• Reducing the time to review and merge a PR: The larger the size of the PR, the longer it takes to get the lgtm label and eventual approval. My size/M and larger PRs took from five to thirty days to approve. Sometimes I politely poked reviewers to review again after I had pushed updates. Other times I asked on the #sig-docs channel for any approver to take a look and approve. People are busy. People go on vacation. People also move on to new roles that don't involve SIG Docs and forget to remove themselves from the reviewer and approver assignment file. A large part of the time-to-merge problem is not having enough reviewers and approvers. The other part is the high barrier to becoming a reviewer or approver, much higher than what I've seen on other open source projects. Experienced open source tech writers who want to contribute to SIG Docs aren't fast-tracked into approver and reviewer roles. On one hand, that high barrier ensures that those roles are filled by folks with a minimum level of Kubernetes documentation knowledge; on the other hand, it might deter experienced tech writers from contributing at all, or from a company allocating a tech writer to SIG Docs. Maybe SIG Docs should consider deviating from the Kubernetes community requirements by lowering the barrier to becoming a reviewer or approver, on a case-by-case basis, of course.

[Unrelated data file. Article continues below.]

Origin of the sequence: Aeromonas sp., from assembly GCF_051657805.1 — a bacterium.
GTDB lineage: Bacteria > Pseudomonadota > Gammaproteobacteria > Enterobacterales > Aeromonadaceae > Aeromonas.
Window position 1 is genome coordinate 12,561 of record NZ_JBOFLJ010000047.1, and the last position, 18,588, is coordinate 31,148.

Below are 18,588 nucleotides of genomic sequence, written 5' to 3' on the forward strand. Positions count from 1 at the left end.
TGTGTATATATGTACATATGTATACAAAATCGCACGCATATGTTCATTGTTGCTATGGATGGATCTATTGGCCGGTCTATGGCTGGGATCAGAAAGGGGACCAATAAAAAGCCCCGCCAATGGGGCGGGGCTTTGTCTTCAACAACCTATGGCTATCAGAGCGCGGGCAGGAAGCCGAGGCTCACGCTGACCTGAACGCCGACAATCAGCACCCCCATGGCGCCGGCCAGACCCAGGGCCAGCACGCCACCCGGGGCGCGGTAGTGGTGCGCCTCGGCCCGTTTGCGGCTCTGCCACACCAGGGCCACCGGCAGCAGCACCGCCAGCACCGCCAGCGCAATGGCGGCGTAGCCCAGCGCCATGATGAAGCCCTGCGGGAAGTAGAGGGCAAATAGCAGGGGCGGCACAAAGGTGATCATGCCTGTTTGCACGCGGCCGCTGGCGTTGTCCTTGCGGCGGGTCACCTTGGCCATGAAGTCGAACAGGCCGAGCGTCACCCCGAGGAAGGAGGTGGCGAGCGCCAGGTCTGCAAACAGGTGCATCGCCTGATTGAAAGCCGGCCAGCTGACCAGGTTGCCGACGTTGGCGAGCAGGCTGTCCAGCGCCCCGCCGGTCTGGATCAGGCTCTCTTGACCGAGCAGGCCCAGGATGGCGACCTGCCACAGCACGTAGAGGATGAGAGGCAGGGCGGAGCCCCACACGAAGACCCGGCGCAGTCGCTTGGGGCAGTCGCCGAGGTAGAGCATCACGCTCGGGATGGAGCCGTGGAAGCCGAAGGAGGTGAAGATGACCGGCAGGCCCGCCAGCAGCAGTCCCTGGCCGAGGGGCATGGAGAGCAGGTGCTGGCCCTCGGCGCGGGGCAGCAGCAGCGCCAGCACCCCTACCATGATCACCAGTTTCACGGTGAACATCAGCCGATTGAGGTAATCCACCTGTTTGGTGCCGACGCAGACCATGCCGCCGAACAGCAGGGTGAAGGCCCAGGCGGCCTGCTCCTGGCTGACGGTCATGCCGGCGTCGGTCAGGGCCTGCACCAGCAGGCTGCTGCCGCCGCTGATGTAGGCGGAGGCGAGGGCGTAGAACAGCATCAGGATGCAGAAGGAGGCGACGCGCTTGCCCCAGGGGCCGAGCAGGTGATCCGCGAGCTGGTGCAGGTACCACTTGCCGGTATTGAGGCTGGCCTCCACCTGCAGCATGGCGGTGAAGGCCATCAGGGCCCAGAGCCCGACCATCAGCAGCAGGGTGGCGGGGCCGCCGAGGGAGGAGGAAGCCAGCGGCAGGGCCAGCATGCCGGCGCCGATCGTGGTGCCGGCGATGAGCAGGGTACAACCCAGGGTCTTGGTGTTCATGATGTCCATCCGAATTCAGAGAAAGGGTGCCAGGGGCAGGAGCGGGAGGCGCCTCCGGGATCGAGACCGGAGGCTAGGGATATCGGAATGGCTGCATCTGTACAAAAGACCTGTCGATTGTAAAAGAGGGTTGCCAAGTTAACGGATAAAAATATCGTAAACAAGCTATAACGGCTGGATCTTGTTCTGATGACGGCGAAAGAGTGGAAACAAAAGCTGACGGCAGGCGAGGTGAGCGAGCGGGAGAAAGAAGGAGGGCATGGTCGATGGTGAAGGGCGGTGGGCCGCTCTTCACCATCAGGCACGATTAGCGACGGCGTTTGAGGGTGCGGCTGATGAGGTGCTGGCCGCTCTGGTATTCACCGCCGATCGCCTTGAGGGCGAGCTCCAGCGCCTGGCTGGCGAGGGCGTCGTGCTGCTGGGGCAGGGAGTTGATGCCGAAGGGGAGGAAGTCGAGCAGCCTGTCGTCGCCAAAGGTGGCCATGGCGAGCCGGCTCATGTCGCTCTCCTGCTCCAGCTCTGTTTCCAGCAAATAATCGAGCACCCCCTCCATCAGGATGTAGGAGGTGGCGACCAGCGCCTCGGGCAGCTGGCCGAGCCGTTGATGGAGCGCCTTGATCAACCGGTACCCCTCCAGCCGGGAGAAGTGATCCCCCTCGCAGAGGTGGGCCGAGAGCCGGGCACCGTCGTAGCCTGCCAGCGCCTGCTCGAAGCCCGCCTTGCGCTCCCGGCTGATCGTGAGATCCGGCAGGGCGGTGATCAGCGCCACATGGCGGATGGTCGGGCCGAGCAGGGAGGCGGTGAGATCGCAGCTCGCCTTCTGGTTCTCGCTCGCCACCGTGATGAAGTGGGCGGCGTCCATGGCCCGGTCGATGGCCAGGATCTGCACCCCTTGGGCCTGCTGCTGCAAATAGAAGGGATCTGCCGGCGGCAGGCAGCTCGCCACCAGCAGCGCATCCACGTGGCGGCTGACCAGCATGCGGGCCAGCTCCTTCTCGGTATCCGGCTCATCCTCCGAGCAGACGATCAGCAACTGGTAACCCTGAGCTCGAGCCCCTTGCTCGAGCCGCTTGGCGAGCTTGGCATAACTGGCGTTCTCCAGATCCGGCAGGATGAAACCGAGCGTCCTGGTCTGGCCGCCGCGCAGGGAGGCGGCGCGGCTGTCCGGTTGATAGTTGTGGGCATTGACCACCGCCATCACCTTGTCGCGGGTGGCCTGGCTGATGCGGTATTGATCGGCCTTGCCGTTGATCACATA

• Ensuring consistent naming across all pages: Terms should be identical to what is used in the Standardized Glossary. Being consistent reduces confusion. Tracking down and fixing these occurrences is time-consuming but worthwhile for readers.
  • Working with the Steering Committee to create project documentation guidelines: The Kubernetes Repository Guidelines don't mention documentation at all. Between a project's GitHub docs and the Kubernetes docs, some projects have almost duplicate content, whereas others have conflicting content. Create clear guidelines so projects know to put roadmaps, milestones, and comprehensive feature details in the kubernetes/<project> repo and to put installation, configuration, usage details, and tutorials in the Kubernetes docs.
  • Removing duplicate content: Kubernetes users install Docker, so a good example of duplicate content is Docker installation instructions. Rather than repeat what's in the Docker docs, state which version of Docker works with which version of Kubernetes and link to the Docker docs for installation. Then detail any Kubernetes-specific configuration. That idea is the same for the container runtimes that Kubernetes supports.